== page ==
KALISPELL — Governor Greg Gianforte convened with local officials, law enforcement, and treatment providers to discuss public safety in Flathead County amid the rise in drug interdiction in Montana.
“I don't have to tell anybody that we've seen a dramatic increase in the amount of drugs coming into our communities," said Governor Greg Gianforte.
As numbers rise, the governor's goal is to find out what's working, what is not, and what can be done at the state level to help.
“Montana law enforcement confiscated more fentanyl in the first six months of this year than we have in the prior three years combined. This is having a real impact," said Gianforte.
Flathead law enforcement and prosecutors have seen an increase in violent calls and theft calls in correlation to the increase in drugs in the community.
“I would put a percentage of about probably 70% of the crimes that we're dealing with are drug-fueled and that’s drug crimes themselves to the property crimes to other things," said Travis Ahner, Flathead County Attorney.
A big topic discussed at Thursday's round table was the necessity to get ahead of the drug problem and start promoting prevention at a younger age.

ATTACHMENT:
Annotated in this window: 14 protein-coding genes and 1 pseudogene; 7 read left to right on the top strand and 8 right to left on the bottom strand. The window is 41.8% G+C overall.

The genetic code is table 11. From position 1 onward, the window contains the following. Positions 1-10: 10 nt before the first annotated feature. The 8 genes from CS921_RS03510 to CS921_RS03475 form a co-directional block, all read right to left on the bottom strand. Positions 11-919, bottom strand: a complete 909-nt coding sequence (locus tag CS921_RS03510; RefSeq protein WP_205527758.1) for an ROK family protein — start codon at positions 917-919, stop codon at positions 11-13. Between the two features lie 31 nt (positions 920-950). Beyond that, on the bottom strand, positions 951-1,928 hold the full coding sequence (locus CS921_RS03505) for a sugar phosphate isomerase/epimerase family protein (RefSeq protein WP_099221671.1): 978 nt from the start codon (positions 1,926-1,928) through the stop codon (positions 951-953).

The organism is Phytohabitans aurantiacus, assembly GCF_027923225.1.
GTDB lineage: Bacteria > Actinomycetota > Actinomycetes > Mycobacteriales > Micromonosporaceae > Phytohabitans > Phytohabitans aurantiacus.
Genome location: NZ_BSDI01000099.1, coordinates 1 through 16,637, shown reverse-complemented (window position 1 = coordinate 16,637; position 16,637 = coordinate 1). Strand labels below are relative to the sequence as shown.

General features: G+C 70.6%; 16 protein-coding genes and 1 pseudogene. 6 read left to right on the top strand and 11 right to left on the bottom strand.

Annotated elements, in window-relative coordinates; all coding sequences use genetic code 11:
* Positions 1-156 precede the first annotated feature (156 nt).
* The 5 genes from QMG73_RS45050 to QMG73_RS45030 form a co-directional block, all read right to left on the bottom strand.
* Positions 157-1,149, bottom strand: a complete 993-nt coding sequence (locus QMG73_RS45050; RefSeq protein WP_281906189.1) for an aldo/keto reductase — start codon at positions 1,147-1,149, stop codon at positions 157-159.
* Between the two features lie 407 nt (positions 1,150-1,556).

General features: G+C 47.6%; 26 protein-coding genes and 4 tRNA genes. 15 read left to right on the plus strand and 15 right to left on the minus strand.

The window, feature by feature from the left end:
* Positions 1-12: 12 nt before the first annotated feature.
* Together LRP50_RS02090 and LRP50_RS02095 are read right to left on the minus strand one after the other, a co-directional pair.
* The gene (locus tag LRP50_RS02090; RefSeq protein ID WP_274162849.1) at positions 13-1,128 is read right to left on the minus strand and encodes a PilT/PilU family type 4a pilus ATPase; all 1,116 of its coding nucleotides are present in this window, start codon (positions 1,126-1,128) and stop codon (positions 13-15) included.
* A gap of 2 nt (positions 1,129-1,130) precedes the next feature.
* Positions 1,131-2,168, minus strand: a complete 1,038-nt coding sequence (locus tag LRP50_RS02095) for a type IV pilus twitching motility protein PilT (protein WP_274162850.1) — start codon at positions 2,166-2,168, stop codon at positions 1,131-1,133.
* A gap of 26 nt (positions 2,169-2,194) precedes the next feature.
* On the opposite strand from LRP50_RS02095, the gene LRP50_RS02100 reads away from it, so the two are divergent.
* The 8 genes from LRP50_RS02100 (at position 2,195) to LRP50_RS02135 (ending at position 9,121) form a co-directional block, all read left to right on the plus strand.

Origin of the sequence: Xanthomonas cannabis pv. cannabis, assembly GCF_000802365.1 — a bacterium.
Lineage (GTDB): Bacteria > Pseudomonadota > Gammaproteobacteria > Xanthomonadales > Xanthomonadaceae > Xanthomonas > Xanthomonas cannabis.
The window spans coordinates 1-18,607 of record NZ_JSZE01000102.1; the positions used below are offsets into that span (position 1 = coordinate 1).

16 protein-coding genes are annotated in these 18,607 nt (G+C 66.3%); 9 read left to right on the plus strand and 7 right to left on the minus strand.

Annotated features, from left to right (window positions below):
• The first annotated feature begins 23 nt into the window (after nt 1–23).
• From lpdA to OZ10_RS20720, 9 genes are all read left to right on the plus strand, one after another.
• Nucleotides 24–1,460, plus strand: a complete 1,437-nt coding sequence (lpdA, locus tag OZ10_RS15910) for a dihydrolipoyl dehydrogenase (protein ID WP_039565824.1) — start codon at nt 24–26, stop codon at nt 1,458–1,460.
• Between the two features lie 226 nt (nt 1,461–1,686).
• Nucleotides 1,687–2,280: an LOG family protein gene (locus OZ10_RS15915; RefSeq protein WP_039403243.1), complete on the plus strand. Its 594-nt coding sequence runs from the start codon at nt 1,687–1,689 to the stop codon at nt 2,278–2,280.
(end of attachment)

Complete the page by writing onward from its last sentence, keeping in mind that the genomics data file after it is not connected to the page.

“Prevention, treatment, and aftercare is of the kind of the route of what we're hoping to establish. I think it's imperative that we start implementing prevention in a very young age, you know, about how the development of addiction and all that kind of stuff happens, right?” said Chad Kingerly with the Alpenglow Clinic.
Local leaders would also like to implement increasing the penalties for early crimes, establish local task forces and increase treatment programs. In order to accomplish these things, the entities that were in attendance must work together.
“We're also busy with the growth and population that we kind of focus on our own silo. But it's very evident that that's not effective, and so from prosecution to rehabilitation to incarceration, we've got to work together," said Jim Anderson with the Montana Department of Corrections.
Gianforte has been traveling around the state holding these discussions to make a plan for the next legislative session.
There are some programs that will be created within the next year, through the Department of Health and Human Services, that will help combat these issues but there is still a lot that needs to be done.
“This is an all-hand-on-deck moment," Gianforte concluded.